Summary judgment was granted in favor of correctional officers, jail administrative staff, and the jail medical staff in Harris v. Senesac, et al., No. 15-cv-02067-SLD. The jail inmate, Spencer Harris, alleged that the jail staff acted deliberately indifferent towards his Type-2 Diabetes. The inmate also claimed that his conditions of confinement were constitutionally inadequate. Specifically, Harris alleged that the jail did not provide an adequate diabetic menu or adequate medical treatment for diabetic inmates. He also claimed that he suffered a hyperglycemic episode after being booked into the detention facility because the room was too cold.
The court found that the jail staff provided Harris with adequate medical care and noted that Harris’ diabetic condition actually improved during his stay in the detention facility. The court further found the jail staff was allowed to rely on a third-party dietitian to provide an appropriate diabetic diet for Harris, as prescribed by the medical staff. Moreover, in a subsequent order, the court concluded that the corrections staff acted appropriately at Harris’ intake by informing a nurse of Harris’ condition and blood sugar levels in a timely manner and therefore could not be held liable for his hyperglycemic episode soon after intake. The court further found that the medical staff did not have sufficient interaction with the inmate prior to his hyperglycemic episode at intake to be held liable for deliberate indifference.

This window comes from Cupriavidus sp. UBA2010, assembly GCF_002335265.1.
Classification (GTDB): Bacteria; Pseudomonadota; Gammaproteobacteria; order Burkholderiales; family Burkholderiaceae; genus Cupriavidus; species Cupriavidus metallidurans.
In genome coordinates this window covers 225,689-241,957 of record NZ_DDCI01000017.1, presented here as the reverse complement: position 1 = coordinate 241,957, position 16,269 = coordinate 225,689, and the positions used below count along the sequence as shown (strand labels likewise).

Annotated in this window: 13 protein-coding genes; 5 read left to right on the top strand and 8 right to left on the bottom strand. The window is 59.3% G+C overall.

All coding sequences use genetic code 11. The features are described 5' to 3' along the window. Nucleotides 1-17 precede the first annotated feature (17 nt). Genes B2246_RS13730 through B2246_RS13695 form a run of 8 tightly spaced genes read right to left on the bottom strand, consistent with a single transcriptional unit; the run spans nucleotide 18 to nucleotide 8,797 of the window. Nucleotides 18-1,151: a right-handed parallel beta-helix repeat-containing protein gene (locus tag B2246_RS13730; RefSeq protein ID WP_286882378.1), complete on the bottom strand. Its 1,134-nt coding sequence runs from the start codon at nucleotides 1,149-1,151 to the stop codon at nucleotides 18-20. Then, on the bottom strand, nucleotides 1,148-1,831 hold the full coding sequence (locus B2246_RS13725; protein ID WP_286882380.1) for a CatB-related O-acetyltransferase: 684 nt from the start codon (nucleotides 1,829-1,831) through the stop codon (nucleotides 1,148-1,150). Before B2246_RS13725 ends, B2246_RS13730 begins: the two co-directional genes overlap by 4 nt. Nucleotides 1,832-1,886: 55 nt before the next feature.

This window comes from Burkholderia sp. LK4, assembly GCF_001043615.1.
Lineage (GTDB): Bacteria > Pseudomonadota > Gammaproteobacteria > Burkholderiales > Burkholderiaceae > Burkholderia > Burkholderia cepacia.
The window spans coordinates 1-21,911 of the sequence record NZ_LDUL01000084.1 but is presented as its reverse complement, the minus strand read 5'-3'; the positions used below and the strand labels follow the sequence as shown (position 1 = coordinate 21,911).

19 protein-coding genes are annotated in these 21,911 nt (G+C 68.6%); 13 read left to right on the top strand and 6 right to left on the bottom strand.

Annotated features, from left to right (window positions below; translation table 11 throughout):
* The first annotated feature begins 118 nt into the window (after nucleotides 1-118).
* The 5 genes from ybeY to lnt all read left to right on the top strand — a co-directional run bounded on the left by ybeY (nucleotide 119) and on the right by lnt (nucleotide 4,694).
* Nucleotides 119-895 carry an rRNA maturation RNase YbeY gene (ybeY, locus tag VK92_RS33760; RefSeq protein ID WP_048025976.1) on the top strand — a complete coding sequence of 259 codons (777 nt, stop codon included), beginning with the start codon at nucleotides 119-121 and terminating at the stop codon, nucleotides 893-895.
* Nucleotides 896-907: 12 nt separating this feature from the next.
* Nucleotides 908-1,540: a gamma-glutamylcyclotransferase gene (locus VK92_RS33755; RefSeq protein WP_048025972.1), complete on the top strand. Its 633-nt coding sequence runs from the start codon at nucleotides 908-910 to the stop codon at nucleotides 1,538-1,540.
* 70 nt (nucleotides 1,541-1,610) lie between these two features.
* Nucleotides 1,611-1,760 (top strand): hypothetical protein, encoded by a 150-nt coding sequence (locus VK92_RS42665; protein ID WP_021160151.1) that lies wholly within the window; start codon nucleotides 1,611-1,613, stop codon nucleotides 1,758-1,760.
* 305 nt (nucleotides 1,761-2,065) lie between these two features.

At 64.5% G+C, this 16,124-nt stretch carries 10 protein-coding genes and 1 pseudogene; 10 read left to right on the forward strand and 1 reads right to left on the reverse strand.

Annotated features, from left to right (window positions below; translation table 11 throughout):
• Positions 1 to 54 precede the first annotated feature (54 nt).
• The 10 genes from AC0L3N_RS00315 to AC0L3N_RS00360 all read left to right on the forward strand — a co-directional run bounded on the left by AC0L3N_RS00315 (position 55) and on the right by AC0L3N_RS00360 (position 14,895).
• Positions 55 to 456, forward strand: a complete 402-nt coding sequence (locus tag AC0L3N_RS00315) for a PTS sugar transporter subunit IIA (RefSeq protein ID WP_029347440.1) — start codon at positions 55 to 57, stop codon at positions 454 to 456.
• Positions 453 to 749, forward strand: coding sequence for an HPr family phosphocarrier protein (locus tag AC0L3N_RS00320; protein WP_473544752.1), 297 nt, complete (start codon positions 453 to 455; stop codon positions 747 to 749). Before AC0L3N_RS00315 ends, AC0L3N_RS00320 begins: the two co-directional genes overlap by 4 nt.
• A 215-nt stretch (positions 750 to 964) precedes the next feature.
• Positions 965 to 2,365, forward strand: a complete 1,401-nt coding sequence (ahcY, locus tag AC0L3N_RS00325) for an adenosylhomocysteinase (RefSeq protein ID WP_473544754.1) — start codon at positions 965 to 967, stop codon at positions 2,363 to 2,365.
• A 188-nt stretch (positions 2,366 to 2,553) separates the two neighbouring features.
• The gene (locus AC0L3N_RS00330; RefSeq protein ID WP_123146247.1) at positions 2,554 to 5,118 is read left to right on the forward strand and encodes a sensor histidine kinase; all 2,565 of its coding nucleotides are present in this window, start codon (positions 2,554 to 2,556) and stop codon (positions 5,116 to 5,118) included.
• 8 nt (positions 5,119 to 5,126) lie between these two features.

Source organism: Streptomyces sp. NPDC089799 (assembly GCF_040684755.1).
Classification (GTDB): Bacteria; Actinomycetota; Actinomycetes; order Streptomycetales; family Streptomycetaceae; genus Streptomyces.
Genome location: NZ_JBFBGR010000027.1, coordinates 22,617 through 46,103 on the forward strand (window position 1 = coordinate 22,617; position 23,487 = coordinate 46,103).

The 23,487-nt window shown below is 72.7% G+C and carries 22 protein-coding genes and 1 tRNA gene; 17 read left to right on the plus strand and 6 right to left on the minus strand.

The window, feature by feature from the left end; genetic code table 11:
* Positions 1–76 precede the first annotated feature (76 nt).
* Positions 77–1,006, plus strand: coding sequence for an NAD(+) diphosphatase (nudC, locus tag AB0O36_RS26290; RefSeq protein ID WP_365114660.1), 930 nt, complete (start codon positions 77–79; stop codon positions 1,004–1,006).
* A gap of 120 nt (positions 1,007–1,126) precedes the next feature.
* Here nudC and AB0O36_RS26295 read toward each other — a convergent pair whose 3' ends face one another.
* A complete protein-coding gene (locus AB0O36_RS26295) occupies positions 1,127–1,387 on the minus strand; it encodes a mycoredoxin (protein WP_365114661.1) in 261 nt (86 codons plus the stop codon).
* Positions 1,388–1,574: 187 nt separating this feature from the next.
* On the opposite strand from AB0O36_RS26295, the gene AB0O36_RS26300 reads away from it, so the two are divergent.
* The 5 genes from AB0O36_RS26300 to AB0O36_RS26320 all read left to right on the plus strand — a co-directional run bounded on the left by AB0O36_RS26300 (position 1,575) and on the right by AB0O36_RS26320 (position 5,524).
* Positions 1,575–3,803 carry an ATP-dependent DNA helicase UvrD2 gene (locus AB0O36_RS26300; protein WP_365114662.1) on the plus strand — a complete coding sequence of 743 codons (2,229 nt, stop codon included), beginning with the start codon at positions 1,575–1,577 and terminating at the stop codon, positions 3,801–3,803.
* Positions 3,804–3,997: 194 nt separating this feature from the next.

Michael Condon and Tony Fioretti represented the defendants.